U.S. drug expenditures remained relatively flat in 2011, but a new report projects that drug costs will rise between 3% and 5% across all healthcare settings this year. .
U.S. drug expenditures remained relatively flat in 2011, but a new report projects that drug costs will rise between 3% and 5% across all healthcare settings this year.
The American Journal of Health-System Pharmacy’s annual report, “Projecting Future Drug Expenditures,” published online, also projects a 5% to 7% increase in spending for clinic-administered drugs and an increase in hospital drug expenditures of up to 2%.
The projected spending increases are influenced by a number of factors, including drugs in development, the continuing problem of drug shortages, the increasing availability of generics, and issues surrounding the use of biosimilars, according to the report.
There have been “significant increases” in spending on specialized medications, particularly in the outpatient setting as growth in prescription drug expenditures for clinic-administered drugs (such as cancer treatments) consistently outpaces growth in total expenditures, according the report’s author, James M. Hoffman, PharmD, MS.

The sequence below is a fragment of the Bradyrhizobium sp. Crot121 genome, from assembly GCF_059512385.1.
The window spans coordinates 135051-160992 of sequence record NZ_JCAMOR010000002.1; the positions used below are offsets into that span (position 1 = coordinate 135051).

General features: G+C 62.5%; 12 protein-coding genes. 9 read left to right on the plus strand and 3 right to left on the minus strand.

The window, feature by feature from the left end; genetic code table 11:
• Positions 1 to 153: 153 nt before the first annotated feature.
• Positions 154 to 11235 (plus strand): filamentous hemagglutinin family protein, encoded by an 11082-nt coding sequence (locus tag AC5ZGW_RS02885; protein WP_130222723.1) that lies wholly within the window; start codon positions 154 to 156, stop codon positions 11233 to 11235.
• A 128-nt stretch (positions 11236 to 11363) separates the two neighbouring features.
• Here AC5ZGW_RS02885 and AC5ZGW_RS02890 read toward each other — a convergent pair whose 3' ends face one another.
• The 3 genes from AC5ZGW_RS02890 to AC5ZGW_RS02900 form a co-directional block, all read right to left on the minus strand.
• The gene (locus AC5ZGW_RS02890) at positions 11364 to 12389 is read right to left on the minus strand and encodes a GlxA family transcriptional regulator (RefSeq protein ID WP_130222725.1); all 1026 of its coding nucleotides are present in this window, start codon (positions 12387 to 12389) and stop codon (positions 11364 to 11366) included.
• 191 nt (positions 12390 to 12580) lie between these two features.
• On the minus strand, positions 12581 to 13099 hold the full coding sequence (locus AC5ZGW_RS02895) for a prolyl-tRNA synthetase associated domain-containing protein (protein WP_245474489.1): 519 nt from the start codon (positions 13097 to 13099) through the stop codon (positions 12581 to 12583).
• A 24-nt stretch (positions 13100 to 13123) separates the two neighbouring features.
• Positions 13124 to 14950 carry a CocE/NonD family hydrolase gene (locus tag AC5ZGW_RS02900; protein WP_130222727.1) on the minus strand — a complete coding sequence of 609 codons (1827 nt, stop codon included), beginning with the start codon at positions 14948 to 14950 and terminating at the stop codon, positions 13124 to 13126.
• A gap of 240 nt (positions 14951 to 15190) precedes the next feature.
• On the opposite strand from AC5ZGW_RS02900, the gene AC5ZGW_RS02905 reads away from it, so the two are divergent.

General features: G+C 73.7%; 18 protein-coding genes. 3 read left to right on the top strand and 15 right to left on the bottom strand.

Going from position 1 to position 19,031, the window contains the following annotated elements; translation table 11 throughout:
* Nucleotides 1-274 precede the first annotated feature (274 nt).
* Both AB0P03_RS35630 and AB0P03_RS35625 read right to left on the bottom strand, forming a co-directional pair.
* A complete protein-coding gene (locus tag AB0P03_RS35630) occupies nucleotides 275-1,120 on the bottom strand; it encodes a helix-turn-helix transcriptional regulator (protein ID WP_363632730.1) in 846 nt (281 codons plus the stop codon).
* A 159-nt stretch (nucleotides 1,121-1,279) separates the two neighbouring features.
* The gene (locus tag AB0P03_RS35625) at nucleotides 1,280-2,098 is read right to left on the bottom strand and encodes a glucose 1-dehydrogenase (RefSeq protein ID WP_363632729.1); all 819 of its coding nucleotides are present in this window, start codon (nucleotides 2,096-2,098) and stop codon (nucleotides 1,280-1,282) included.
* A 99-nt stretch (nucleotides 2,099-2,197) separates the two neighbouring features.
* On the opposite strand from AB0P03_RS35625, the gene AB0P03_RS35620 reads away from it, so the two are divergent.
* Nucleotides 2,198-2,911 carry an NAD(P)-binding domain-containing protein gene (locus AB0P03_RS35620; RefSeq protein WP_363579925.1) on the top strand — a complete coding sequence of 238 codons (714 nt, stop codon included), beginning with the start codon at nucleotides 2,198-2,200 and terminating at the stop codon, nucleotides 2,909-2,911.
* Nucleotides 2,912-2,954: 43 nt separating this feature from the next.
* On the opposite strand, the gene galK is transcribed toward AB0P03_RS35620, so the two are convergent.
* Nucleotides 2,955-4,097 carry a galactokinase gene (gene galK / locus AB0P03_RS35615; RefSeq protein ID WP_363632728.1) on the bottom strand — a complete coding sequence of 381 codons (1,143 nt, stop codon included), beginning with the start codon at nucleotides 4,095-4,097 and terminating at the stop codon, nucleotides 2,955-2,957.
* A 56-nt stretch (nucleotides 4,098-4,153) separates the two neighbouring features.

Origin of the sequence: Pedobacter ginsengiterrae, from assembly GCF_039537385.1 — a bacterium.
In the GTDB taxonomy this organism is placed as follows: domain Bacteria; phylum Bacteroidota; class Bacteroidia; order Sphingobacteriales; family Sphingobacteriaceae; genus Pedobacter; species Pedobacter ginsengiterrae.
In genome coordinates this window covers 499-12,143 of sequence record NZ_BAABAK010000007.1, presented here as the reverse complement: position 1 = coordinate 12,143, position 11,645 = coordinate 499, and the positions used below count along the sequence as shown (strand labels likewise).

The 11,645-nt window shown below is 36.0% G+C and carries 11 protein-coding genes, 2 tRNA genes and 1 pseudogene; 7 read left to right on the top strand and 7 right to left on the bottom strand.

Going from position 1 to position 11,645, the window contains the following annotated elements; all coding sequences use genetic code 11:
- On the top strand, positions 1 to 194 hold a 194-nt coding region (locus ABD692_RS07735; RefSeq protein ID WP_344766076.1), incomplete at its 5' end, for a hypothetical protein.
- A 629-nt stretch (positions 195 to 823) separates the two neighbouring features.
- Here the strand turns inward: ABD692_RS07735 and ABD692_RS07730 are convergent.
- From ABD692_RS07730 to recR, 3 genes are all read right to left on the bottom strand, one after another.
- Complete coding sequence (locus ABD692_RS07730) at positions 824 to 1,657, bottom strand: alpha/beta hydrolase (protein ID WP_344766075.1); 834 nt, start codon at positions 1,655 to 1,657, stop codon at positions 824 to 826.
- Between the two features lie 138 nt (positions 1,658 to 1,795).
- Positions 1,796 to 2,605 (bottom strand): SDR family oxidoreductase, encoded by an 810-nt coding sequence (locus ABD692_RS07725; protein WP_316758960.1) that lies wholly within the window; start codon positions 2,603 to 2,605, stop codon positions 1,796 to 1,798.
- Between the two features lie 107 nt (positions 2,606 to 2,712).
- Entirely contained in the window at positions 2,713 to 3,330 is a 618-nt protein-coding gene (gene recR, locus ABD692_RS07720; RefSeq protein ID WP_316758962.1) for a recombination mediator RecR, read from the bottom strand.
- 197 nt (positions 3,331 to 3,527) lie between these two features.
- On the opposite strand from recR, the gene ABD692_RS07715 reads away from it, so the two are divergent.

There also has been substantial moderation in spending growth on widely used drugs, primarily because of generic drugs, which accounted for 78% of all retail prescriptions dispensed at the end of 2010, the report said.
“What comes through in this document is the complexity of managing drug expenditures and the complexity of safe, effective, and efficient use of medications. Having smart leadership in the pharmacies of hospitals managing all these different drug expenditures is critical,” said David Chen, director of the American Society of Health-System Pharmacist’s Pharmacy Practice Sections.